County crime rose 4%, but violence dropped

February 13, 1994|By Gregory P. Kane | Gregory P. Kane,Sun Staff Writer

Overall crime in Anne Arundel County increased by 4.1 percent in 1993, although violent crime fell slightly, police statistics show.

A total of 53,137 crimes were committed as of the end of December, up from 51,050 at the end of 1992, according to statistics released last week by the county police.

But the more serious "Part I Crimes" decreased by 1.2 percent. Part I crimes are divided into violent and property categories, and include homicide, rape, robbery, aggravated assault, breaking and entering, theft, automobile larceny and arson.

"Overall crime is down in a lot of areas," said Faye Scheibe, public information officer for the Anne Arundel County Police Department. "The reasons for that are our programs in high-risk areas that are geared to community-oriented and problem-oriented policing."

As an example, Ms. Scheibe said that in a case of domestic

violence, officers might, on a second call, put a couple in touch with agencies that could provide counseling -- and perhaps prevent a third such call.

Homicide showed the largest percentage increase in Part I crimes, jumping 70 percent. Anne Arundel County had 17 homicides in 1993, compared with 10 in 1992.

Aggravated assaults also increased dramatically, climbing from 861 incidents in 1992 to 1,006 incidents in 1993, a 16.8 percent rise.

Rapes rose 11.1 percent, but robberies were down 2.6 percent. Theft, breaking and entering, automobile larceny and arson also decreased.

"People have become more committed to their personal security," Ms. Scheibe said, adding that "consumers are buying things to prevent car theft," as well as purchasing more home alarms and establishing neighborhood watch programs.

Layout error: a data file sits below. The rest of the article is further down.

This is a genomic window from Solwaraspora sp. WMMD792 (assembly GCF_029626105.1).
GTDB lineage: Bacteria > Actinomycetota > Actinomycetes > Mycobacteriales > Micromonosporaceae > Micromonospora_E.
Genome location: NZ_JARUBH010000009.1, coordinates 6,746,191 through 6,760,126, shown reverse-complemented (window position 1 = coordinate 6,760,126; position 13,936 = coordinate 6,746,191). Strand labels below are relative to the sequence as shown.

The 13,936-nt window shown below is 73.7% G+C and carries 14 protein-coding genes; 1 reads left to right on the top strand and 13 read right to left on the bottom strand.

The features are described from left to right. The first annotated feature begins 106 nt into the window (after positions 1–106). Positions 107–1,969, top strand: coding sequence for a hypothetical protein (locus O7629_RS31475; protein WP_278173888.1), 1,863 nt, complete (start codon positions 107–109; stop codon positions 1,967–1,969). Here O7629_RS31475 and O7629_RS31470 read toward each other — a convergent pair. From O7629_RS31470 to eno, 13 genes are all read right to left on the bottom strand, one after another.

Part II crimes encompass 16 categories, including simple assault, narcotics, weapons offenses, sex offenses and gambling.

Gambling showed the biggest increase of all Part II crimes, up 172.7 percent from 1992. County police reported 30 incidents of gambling in 1993, compared with 11 incidents in 1992.

Crimes involving narcotics climbed 25.8 percent, from 1,610 to 2,025.

"In the last couple of years, we've beefed up our in-service training to teach officers drug interdiction laws," Ms. Scheibe said.

One result, she said, has been more arrests for drug possession. Arrests of adults for possession of narcotics increased by 27.8 percent from 1992 to 1993. Drug arrests for juveniles for the same offense rose by a staggering 121.2 percent.

"We have put in tactical narcotics teams and are seeing a lot more possession arrests," said Ms. Scheibe.

Sex offenses increased by 21.6 percent, while simple assaults ,, rose 7.3 percent. Bomb threats, which fell from 40 in 1992 to 31 in 1993, showed the biggest decrease in Part II crimes, down 22.5 percent.

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